Haydn and the challenge of the baryton
Divertimento 24o per il pariton [original manuscript, 1766]
Stanford University Libraries, Memorial Library of Music, MLM 491
The baryton [pariton] is a bass instrument in the viol family that may be simultaneously bowed and plucked. It features a double set of strings, the upper set gut, for bowing, the lower set metal, for sympathetic vibration and for plucked accompaniment. The metal strings run the length of the neck behind the fingerboard, which is hollowed in the back to allow the left hand to pluck the strings.
Loosely related to the lyra-viol, the baryton likely originated in seventeenth-century England. Its moment in the sun, however, came in eighteenth-century Austria, at the court of the barytonist Prince Nicholas Esterházy, with music supplied in abundance by his ambitious young Kappelmeister, Joseph Haydn.
Prince Nicholas Esterházy (1714-1790) rose to head the court at Ezsterháza upon the death of his brother Paul Anton in 1762, and became Haydn’s employer and patron for the next three decades. Haydn, who also played the baryton, immediately set about composing works for Nicholas, including over 170 chamber pieces featuring the baryton, in the years between 1765 and 1778. He composed 126 Divertimenti for baryton, viola and cello (hXI:1–126). Stanford University Libraries’ original manuscript leaf is a fragment of the baryton part for the Divertimento no. 24.
As with much of Haydn’s output, existing original manuscripts for the Divertimenti are incomplete and scattered among repositories. Stanford’s manuscript leaf, in the composer’s hand and dated 1766, is the earliest surviving manuscript from these sets of works, and helps narrow the dates of composition of at least the first two sets (nos. 1-12 and 13-24) to between 1765 and 1766.
According to librettist and music writer Giuseppe Carpani (1752-1825), Haydn himself admitted to the benefits of writing for the baryton (quoted in Strunk):
"Haydn informed me," Carpani reports, "that his compositions for that instrument [the baryton] had cost him much trouble, but that the experience had been of great value to him later in writing for other instruments."
While it had been generally thought that Nicholas’s musical tastes and talents restricted Haydn’s growth as a composer, contemporary research suggests just the opposite, when considering the Divertimenti. That Haydn could experiment and develop his signature musical language and display such inventiveness within confines imposed by the genre, the close range of the instruments, the requirement to feature the baryton as soloist, and the limited technique of the Prince, has been the subject of fruitful investigation by modern scholars.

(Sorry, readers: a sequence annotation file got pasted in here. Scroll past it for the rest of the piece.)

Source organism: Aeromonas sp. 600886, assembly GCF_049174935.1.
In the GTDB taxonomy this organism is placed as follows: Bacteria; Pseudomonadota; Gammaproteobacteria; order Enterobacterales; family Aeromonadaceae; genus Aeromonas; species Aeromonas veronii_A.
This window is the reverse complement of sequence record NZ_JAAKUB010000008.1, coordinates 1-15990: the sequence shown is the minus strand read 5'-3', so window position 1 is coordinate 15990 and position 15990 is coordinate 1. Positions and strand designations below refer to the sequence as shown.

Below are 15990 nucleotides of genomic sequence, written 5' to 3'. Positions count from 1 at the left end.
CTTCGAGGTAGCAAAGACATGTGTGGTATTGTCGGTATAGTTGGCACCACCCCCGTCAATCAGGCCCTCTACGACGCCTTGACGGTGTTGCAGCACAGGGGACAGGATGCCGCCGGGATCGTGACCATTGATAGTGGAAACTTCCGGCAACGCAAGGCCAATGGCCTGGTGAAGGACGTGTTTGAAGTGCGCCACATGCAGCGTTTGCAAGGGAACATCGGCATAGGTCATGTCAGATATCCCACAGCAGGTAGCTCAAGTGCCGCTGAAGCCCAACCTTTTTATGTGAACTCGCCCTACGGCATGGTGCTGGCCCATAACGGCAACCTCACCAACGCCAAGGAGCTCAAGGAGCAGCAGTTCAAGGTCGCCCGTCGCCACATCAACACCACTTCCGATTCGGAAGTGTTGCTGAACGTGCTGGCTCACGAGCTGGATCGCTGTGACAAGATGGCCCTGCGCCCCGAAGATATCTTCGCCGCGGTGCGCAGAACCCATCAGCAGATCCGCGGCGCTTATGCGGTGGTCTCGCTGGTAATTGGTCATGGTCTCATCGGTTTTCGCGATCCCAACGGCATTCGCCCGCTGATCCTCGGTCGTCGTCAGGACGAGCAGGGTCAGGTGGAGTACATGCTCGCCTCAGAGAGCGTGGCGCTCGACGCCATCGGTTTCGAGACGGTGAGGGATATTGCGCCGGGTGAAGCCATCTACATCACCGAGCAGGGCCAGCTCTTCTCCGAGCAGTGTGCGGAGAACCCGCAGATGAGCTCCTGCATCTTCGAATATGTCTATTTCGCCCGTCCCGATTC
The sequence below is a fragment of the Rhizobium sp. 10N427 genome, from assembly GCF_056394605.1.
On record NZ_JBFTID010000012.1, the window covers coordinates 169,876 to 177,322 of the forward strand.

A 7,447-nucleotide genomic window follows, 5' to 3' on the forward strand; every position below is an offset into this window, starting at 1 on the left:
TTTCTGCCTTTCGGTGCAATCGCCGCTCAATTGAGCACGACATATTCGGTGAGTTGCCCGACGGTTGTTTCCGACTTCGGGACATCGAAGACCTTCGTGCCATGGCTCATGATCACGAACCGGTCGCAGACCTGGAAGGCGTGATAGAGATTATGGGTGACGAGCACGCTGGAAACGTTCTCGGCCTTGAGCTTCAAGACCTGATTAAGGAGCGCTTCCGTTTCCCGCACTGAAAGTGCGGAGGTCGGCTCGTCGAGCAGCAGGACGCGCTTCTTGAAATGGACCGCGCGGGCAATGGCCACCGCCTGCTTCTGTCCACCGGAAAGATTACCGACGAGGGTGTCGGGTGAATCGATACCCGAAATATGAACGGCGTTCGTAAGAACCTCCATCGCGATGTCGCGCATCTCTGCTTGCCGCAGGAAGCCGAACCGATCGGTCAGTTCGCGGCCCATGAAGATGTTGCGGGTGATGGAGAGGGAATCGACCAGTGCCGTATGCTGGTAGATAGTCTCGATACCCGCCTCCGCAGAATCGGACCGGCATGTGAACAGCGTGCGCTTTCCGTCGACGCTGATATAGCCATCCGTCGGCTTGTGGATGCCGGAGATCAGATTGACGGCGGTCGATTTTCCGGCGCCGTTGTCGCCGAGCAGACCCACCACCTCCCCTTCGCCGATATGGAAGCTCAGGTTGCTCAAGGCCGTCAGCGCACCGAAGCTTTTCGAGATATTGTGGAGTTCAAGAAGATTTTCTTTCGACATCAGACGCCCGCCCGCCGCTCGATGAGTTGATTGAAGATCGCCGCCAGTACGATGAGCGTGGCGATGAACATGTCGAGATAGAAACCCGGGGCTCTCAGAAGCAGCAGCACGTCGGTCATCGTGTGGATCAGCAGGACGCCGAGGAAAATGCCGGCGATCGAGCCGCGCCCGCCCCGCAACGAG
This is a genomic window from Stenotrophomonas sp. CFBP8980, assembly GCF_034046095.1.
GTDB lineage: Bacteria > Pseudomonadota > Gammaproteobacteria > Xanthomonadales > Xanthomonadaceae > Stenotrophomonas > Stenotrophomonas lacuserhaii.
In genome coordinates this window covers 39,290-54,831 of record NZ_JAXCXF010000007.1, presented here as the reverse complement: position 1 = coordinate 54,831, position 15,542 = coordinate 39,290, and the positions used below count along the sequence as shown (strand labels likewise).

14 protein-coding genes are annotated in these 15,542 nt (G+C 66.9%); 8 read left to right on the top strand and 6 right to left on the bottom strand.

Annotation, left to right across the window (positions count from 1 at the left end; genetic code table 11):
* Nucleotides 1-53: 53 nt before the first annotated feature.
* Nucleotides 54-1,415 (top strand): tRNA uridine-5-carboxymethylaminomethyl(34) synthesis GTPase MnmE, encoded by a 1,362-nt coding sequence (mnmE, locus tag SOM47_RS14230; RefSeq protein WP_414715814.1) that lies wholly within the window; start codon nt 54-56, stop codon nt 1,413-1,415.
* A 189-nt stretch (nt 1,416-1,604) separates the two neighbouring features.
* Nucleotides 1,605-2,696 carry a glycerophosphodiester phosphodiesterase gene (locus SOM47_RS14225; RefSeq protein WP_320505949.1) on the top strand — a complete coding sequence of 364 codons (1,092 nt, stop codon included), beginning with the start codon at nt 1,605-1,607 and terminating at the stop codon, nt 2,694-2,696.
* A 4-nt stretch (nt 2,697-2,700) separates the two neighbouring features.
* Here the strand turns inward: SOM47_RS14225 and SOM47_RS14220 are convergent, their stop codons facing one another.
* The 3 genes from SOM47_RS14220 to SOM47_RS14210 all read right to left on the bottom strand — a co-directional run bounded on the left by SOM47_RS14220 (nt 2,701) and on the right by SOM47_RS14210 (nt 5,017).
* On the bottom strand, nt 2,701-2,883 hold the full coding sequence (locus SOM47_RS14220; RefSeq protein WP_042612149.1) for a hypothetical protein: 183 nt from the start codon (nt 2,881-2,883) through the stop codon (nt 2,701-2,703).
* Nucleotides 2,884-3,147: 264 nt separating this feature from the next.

Nicholas’s baryton (J.J Stadlmann, 1750) is the only baryton listed in the 1936 inventory of instruments at Eszterháza to have survived WWII; it is preserved in the Hungarian National Museum. Haydn’s baryton (D.A. Stadlmann, 1732) has also survived and is in the collection of the Gesellschaft der Musikfreunde Wien. The late 20th century saw a baryton revival, including many new works composed, and the formation of the International Baryton Society.
YouTube provides a recording of the Divertimento no. 24.
For further reading:
W.O. Strunk: ‘Haydn’s Divertimenti for Baryton, Viola, Bass’, Musical Quarterly, xviii (1932), 216–51.
E.R. Sisman, ‘Haydn’s Baryton Pieces and his Serious Genres’, International Joseph Haydn Kongress Wien 1982 (Munchen, 1986), p. 426-444.
P. Holman: ‘An Addicion of Wyer Stringes Beside the Ordenary Stringes: the Origin of the Baryton’, Companion to Contemporary Musical Thought, ii (London, 1992), 1098–1115.
Baryton, in the New Grove Dictionary of Music and Musicians (New York: Oxford University Press, 2001)
C.A.Gartrell, A History of the Baryton and its Music: King of Instruments, Instrument of Kings. Lanham, MD: Scarecrow Press, 2009.
With thanks to Astrid Smith, Rare Book and Special Collections Digitization Specialist, and the Digital Production Group for providing downloadable images of this item.